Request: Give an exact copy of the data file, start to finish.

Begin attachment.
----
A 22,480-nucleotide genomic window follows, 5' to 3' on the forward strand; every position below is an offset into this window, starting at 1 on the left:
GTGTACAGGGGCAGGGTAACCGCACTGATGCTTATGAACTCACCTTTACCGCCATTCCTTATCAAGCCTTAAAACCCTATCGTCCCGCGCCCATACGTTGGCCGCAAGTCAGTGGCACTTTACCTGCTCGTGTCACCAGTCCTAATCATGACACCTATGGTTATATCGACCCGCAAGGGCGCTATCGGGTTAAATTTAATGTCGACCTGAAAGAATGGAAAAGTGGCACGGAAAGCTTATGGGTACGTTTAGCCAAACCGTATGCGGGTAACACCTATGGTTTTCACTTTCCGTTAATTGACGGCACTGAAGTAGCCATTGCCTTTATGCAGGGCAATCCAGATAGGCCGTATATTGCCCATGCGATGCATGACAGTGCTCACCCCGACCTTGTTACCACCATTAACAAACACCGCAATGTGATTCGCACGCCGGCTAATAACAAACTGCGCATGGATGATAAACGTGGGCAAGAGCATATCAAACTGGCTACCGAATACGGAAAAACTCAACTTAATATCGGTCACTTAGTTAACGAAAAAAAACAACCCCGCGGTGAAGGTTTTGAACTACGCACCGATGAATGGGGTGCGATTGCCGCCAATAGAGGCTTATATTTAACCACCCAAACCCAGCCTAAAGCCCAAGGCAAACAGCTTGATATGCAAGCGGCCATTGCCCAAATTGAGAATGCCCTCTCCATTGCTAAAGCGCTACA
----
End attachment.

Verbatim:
A 22,480-nucleotide genomic window follows, 5' to 3' on the forward strand; every position below is an offset into this window, starting at 1 on the left:
GTGTACAGGGGCAGGGTAACCGCACTGATGCTTATGAACTCACCTTTACCGCCATTCCTTATCAAGCCTTAAAACCCTATCGTCCCGCGCCCATACGTTGGCCGCAAGTCAGTGGCACTTTACCTGCTCGTGTCACCAGTCCTAATCATGACACCTATGGTTATATCGACCCGCAAGGGCGCTATCGGGTTAAATTTAATGTCGACCTGAAAGAATGGAAAAGTGGCACGGAAAGCTTATGGGTACGTTTAGCCAAACCGTATGCGGGTAACACCTATGGTTTTCACTTTCCGTTAATTGACGGCACTGAAGTAGCCATTGCCTTTATGCAGGGCAATCCAGATAGGCCGTATATTGCCCATGCGATGCATGACAGTGCTCACCCCGACCTTGTTACCACCATTAACAAACACCGCAATGTGATTCGCACGCCGGCTAATAACAAACTGCGCATGGATGATAAACGTGGGCAAGAGCATATCAAACTGGCTACCGAATACGGAAAAACTCAACTTAATATCGGTCACTTAGTTAACGAAAAAAAACAACCCCGCGGTGAAGGTTTTGAACTACGCACCGATGAATGGGGTGCGATTGCCGCCAATAGAGGCTTATATTTAACCACCCAAACCCAGCCTAAAGCCCAAGGCAAACAGCTTGATATGCAAGCGGCCATTGCCCAAATTGAGAATGCCCTCTCCATTGCTAAAGCGCTACA